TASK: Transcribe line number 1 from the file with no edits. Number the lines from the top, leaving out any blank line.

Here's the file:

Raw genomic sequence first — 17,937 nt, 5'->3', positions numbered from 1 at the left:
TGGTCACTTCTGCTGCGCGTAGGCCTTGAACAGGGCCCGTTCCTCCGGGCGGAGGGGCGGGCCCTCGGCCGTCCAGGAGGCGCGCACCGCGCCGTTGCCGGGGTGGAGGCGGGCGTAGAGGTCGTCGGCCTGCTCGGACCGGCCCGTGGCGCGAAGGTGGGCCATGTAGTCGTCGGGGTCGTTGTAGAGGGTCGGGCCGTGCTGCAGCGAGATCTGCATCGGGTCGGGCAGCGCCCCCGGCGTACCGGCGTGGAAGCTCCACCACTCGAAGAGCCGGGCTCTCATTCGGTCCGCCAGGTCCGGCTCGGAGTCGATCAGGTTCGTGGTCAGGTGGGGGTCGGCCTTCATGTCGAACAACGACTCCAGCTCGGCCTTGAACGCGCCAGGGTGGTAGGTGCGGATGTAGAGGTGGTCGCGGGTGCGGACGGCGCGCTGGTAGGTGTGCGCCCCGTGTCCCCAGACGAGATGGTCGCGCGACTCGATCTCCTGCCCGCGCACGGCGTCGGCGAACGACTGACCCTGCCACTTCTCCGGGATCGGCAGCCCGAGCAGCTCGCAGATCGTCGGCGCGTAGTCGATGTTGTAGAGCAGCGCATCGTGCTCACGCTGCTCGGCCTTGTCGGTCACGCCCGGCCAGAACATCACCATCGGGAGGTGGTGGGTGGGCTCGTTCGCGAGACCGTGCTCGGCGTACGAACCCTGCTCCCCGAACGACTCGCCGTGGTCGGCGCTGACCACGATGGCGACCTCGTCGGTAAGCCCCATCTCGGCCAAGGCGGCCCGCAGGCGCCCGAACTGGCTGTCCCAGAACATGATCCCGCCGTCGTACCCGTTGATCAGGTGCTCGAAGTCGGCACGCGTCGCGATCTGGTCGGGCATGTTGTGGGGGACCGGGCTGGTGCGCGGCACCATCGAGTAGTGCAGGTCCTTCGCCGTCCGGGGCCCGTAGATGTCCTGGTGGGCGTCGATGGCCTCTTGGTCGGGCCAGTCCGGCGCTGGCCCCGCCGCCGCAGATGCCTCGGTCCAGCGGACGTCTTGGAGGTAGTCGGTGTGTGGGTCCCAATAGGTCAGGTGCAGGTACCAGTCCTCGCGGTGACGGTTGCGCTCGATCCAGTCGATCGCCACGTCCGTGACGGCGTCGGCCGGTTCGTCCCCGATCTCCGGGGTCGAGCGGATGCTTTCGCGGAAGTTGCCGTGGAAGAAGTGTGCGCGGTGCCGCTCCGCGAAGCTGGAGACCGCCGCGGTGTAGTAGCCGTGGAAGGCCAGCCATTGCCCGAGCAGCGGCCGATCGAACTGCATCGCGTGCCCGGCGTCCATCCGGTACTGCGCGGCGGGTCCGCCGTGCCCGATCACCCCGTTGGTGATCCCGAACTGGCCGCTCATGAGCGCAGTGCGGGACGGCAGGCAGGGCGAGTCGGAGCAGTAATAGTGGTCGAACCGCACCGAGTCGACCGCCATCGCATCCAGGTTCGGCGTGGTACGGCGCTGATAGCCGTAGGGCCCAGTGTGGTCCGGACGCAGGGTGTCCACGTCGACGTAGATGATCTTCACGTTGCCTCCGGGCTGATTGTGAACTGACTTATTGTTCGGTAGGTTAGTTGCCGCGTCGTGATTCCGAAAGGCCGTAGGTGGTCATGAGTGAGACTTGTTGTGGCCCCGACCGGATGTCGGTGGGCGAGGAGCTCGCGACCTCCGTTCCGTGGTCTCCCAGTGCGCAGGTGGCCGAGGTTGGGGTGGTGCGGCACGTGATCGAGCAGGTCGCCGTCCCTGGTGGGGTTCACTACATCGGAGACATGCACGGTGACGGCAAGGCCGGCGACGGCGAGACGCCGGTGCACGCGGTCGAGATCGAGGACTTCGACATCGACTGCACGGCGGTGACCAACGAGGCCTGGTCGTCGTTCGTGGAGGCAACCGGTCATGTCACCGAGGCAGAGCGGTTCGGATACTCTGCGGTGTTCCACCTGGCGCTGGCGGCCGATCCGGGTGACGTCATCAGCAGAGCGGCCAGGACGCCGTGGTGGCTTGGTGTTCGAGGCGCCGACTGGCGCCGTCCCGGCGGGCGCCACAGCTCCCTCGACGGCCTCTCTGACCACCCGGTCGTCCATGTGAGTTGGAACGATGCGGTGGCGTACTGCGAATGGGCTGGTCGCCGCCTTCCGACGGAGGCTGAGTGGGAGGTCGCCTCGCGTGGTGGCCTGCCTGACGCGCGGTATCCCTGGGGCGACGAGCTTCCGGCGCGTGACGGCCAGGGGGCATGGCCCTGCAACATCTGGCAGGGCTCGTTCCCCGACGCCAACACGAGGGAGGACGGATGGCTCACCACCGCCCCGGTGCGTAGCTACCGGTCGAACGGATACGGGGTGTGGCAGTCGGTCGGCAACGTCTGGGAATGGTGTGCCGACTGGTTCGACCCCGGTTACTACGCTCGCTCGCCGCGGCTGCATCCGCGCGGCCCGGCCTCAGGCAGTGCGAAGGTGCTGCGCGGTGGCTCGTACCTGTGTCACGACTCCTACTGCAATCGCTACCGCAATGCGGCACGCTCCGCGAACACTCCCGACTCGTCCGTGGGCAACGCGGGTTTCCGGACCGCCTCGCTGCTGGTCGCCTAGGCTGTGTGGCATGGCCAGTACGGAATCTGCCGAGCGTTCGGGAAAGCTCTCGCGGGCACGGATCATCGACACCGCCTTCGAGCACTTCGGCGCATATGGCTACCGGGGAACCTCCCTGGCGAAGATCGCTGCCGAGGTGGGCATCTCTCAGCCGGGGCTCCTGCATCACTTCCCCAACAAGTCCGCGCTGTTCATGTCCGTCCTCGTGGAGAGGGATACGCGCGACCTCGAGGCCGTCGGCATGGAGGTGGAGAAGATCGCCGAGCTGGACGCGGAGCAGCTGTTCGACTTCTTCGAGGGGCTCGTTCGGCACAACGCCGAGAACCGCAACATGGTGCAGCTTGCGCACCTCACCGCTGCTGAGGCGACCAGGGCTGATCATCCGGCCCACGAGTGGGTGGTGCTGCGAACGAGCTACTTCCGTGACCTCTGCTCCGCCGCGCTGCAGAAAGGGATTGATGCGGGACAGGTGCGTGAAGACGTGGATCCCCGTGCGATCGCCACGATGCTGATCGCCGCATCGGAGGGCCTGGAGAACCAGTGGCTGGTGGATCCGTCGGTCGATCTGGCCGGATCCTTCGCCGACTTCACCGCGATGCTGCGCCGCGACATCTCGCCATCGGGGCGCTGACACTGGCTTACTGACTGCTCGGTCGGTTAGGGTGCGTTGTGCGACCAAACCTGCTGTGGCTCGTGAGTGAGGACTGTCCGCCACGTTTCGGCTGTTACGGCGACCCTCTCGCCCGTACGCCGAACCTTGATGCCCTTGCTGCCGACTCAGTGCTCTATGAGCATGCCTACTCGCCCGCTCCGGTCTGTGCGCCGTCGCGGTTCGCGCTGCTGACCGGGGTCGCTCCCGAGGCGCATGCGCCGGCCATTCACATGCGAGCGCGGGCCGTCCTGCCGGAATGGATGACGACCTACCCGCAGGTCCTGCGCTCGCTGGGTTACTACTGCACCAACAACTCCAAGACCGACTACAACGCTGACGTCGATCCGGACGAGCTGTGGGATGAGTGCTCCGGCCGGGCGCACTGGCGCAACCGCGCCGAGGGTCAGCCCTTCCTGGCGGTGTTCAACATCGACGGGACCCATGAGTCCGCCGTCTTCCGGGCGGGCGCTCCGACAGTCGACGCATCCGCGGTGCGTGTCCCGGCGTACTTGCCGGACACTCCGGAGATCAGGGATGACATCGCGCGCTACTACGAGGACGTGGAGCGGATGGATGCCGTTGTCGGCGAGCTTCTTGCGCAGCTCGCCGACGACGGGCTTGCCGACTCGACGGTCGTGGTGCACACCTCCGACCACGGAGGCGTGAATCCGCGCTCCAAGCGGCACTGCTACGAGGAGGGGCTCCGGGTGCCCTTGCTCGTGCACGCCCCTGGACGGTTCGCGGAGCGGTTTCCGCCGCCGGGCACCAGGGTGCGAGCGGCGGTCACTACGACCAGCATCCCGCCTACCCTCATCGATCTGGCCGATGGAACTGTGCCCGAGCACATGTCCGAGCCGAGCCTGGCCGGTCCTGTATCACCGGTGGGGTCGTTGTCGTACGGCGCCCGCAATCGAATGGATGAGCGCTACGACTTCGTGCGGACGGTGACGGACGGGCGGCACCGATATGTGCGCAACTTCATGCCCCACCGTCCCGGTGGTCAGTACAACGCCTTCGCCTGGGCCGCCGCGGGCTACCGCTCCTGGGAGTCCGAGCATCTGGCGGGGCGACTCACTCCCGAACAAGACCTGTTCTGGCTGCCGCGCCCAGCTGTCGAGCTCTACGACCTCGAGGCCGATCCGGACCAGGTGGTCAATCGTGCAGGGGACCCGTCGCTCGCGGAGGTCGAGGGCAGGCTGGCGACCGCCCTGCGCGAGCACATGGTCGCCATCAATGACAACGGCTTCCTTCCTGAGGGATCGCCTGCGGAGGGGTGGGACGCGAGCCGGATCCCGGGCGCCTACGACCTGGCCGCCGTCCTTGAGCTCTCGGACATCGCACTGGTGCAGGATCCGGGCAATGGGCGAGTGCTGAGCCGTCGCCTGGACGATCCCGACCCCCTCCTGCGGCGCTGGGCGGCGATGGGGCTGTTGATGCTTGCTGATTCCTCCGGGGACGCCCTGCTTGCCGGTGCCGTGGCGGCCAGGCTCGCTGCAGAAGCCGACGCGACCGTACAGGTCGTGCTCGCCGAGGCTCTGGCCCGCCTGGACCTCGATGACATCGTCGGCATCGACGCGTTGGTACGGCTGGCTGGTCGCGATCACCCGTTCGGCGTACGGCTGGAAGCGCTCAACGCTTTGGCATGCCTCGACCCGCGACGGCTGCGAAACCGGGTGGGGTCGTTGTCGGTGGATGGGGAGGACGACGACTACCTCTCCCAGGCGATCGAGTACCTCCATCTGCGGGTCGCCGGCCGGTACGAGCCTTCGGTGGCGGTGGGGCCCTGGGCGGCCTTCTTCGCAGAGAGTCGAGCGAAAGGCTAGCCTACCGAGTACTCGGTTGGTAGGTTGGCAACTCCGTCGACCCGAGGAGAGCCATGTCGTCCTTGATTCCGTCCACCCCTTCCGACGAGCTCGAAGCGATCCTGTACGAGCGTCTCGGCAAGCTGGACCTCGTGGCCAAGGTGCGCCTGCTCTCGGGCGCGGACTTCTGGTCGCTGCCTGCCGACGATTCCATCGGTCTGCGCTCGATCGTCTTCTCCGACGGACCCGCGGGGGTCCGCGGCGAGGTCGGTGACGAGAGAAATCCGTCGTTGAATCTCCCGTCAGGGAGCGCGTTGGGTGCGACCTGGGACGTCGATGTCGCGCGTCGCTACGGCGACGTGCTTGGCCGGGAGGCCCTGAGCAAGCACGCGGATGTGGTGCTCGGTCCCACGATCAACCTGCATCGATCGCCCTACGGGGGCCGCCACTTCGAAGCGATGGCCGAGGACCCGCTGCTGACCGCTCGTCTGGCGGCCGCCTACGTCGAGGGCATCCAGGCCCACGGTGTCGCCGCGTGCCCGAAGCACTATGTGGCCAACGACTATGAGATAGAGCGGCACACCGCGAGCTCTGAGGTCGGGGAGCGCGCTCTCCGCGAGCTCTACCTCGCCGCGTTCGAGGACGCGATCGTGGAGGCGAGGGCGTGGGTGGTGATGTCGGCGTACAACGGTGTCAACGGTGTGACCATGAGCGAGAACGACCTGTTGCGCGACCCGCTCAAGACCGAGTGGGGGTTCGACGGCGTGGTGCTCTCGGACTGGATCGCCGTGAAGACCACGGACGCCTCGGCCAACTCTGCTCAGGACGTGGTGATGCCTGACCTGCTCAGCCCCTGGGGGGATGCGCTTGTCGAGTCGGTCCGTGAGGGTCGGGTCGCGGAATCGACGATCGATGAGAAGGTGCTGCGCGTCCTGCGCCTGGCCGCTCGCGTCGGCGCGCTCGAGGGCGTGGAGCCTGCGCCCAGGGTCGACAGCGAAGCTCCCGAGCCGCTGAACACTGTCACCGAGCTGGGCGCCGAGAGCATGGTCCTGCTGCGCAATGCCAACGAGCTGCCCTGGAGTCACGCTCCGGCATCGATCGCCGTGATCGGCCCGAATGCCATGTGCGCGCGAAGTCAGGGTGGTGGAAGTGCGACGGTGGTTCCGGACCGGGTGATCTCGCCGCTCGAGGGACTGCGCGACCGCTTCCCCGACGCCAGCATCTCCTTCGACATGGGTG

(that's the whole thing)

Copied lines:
Raw genomic sequence first — 17,937 nt, 5'->3', positions numbered from 1 at the left: